Pervious concrete. Parking is a common source of impervious surface that the use of pervious pavers will serve to buffer stormwater runoff. Water infiltrates between the pavers into a sand and rock base that serves to retain the immediate volume of water from a rain event and then allowing the retained water to infiltrate into the ground.
Infiltration Vaults. Infiltration vaults are another means to infiltrate water into the soil are. These underground chambers absorb the immediate volume of stormwater and then allow the water to be absorbed into the ground over time in time for the next rain event.
Factors that Affect Retention and Infiltration. Factors affecting natural infiltration are the amount of precipitation, the absorptive characteristics of the soil, degree of soil saturation, type and quantity of land cover, the slope of the land, and evapo-transpiration.
A simple calculation to remember is 620-gal of water result from 1-in of rain on 1000-ft² of impervious surface. Frequency and intensity data of rain events can be gathered from local weather data, the local Plumbing Code, or as indicated in the National Oceanic and Atmospheric Administration’s Rainwater Intensity Data for the location in question. Removal of the accumulated stormwater, ideally in time for the next rain event, is a function of soil absorptivity, plant transpiration and evaporation. Absorption is measured by the soil percolation rate measured in volume/time. Determining this can be simply done by a percolation test, which involves filling a hole with water and timing the volume over time the water is absorbed.
Transpiration is water lost through the metabolic (breathing) process of plants. Evaporation is water that leaves the soil as a function of the level of moisture in the soil and the relative humidity in the atmosphere. Transpiration and evaporation (evapotranspiration) is the loss of water from a vegetative surface through the combined processes of plant transpiration and soil evaporation. Water that stays near the surface is available for the plant roots to absorb as part of the plant transpiration process. This process varies according to climate and season. Several methods have been developed to estimate evapotranspiration that can best be quantified with the assistance of a local agricultural agent or master gardeners.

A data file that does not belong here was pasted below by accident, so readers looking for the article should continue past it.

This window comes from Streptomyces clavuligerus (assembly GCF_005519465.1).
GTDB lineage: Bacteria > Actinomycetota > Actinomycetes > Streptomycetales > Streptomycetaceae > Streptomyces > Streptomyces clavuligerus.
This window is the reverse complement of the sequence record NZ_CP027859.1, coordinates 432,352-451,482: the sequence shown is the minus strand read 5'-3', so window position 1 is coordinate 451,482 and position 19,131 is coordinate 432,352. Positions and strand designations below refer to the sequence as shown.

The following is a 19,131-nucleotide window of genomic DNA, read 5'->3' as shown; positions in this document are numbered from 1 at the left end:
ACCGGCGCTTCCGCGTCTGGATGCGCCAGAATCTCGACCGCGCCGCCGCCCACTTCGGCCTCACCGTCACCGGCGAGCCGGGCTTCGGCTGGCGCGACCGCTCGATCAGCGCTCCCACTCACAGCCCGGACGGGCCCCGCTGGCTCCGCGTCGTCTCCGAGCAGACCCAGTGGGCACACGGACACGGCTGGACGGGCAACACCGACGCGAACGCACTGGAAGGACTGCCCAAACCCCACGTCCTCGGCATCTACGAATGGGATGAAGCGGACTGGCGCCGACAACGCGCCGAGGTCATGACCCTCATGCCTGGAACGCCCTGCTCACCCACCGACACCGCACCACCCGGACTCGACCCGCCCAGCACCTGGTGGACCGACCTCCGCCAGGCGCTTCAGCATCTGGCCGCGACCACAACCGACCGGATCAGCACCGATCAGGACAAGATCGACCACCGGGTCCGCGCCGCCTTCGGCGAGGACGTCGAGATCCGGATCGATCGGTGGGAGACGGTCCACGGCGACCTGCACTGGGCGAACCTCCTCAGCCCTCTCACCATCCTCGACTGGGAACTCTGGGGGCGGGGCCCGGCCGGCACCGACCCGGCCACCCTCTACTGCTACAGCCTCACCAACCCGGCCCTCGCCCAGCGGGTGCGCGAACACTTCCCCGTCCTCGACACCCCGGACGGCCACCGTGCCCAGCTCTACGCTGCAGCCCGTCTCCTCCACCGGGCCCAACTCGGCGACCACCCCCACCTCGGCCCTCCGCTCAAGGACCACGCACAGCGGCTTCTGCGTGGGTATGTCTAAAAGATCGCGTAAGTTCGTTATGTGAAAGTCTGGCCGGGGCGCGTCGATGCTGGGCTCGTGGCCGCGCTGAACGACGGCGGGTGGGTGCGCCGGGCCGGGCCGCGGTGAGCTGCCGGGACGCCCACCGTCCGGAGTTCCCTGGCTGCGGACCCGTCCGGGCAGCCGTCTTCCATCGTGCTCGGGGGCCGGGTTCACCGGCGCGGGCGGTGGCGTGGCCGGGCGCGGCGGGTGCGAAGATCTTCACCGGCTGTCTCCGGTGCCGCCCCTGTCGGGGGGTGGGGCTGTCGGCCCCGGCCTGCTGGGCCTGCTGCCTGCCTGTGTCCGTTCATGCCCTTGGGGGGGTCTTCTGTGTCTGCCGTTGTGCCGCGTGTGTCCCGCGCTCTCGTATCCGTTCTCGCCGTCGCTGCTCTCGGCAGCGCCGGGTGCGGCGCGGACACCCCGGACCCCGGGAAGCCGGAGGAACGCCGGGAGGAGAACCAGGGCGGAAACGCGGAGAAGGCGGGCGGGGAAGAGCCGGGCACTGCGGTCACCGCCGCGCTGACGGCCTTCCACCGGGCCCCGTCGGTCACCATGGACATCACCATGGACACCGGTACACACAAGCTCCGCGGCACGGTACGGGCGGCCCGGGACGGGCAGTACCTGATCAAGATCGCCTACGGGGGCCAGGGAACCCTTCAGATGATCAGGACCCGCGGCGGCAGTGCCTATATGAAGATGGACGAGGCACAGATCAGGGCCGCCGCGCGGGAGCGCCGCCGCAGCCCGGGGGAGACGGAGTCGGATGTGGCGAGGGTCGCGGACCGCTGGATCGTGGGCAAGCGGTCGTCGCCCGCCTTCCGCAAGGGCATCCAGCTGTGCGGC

Stormwater Infiltration Case Study: Public Library - Menard, Texas
The pictures above are of the Menard, Texas Public Library and the use of rainwater runoff to change what otherwise would be a chronic soil erosion problem into constructive replenishment of the aquifer to support a flow garden. The library was built up on a caliche soil pad to raise it up above the flood plain. The noted downspout was in the front of the library and left as a finished job by the contractor. However the "planting bed" was surrounded by a concrete walkway on all the outside boarder and water from the downspout was left to cause erosion. The storm chambers seemed the most logical solution.